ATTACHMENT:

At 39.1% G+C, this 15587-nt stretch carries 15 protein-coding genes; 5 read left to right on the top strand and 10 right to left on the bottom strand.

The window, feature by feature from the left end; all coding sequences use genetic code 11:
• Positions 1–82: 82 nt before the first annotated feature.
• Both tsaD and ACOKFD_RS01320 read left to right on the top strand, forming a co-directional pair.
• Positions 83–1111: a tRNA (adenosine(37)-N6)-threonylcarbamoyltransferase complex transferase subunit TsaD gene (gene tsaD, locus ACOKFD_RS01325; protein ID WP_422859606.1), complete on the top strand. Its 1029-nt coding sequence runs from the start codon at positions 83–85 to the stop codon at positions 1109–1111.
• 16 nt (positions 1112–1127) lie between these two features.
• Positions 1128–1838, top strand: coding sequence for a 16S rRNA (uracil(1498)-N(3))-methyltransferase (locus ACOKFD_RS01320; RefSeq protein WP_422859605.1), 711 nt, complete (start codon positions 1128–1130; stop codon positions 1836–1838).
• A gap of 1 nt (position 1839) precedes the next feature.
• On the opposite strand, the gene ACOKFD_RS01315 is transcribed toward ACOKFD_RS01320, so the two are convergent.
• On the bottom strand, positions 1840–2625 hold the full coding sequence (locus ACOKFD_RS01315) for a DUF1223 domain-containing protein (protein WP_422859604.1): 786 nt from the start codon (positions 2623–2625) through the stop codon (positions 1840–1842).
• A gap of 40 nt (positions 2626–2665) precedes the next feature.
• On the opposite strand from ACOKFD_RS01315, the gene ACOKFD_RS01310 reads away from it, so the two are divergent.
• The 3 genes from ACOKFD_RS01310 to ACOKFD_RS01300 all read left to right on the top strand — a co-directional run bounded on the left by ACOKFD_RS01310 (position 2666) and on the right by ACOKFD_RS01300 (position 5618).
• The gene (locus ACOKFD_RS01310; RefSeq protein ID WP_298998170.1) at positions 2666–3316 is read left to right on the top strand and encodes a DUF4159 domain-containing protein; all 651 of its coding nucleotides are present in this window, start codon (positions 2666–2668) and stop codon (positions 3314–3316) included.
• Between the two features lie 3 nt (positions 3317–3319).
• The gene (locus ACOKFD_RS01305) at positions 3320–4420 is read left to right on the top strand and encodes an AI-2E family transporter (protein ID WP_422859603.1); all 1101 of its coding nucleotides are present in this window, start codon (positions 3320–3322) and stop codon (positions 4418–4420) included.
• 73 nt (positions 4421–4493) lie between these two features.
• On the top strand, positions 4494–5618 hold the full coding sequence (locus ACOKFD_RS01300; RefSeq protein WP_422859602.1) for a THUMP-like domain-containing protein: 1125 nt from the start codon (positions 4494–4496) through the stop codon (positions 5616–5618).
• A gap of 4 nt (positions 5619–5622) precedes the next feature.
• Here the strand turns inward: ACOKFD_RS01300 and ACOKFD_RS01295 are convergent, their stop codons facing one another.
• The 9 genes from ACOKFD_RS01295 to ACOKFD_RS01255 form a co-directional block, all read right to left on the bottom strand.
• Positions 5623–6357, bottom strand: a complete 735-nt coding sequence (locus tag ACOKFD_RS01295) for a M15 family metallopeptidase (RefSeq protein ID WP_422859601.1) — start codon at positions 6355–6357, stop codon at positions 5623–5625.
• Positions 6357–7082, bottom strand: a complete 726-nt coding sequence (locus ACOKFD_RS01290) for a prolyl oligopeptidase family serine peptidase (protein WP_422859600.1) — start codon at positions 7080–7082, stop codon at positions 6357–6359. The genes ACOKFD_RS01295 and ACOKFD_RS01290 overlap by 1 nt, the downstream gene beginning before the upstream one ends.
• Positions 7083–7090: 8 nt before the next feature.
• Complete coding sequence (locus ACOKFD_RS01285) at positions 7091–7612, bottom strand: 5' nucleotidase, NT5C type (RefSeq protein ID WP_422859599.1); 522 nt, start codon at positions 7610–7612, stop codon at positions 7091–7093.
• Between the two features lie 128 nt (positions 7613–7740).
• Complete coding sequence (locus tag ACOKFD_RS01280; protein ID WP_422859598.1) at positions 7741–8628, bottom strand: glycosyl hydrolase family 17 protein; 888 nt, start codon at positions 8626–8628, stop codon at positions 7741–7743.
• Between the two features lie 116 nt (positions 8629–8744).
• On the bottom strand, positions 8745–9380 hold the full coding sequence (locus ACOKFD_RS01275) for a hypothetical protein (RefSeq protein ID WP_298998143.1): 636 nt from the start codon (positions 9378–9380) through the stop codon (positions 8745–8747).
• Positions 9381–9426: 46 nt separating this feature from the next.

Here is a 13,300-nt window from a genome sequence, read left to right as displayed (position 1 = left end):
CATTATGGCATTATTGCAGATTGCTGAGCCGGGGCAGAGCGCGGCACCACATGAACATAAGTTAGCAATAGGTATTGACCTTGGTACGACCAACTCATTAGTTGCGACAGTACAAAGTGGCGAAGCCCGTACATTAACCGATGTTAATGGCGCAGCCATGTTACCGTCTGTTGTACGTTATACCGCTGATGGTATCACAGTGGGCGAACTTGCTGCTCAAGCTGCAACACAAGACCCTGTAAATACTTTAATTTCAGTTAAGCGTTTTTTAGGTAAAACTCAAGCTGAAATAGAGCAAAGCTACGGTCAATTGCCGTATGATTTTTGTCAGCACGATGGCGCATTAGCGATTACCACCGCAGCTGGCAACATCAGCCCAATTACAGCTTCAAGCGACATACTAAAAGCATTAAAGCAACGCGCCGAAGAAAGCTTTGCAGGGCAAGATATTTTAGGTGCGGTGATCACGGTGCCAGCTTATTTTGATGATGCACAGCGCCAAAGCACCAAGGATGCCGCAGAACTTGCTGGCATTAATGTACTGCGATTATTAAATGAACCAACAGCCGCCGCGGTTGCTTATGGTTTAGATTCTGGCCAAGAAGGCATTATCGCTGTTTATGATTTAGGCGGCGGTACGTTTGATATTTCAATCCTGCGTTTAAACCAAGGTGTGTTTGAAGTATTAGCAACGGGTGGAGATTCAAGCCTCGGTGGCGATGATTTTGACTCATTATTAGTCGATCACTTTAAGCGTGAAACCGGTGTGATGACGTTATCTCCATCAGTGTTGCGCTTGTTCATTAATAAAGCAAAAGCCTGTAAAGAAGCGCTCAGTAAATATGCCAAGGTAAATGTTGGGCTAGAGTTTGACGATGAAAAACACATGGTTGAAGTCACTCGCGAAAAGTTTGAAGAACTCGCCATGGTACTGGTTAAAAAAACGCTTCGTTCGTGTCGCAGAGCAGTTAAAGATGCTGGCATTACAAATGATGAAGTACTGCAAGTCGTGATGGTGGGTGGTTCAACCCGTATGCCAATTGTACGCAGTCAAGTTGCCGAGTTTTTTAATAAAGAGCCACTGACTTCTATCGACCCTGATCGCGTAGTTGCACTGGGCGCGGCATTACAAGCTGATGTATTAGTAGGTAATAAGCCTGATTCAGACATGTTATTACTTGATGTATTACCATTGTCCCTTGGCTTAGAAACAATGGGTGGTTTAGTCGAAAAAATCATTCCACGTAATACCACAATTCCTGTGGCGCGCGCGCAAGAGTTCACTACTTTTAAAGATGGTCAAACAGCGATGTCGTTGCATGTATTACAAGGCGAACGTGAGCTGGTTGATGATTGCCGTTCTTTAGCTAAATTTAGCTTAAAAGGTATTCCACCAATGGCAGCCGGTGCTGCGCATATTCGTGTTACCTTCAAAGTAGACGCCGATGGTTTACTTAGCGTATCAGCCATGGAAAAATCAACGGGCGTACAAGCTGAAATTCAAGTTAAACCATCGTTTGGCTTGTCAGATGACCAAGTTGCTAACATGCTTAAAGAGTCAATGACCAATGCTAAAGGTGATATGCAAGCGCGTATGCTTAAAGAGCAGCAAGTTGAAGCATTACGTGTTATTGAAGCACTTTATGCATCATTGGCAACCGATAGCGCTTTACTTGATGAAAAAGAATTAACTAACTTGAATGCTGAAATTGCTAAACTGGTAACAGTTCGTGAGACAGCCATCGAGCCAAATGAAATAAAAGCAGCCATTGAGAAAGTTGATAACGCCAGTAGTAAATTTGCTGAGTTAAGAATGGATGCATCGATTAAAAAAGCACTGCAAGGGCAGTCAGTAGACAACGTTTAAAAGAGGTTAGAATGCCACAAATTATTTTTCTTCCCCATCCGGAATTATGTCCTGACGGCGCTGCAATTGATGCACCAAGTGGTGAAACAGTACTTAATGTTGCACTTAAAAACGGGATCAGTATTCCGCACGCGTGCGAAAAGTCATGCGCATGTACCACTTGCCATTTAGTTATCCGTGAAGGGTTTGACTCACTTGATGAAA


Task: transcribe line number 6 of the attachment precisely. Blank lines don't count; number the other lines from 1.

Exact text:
• 16 nt (positions 1112–1127) lie between these two features.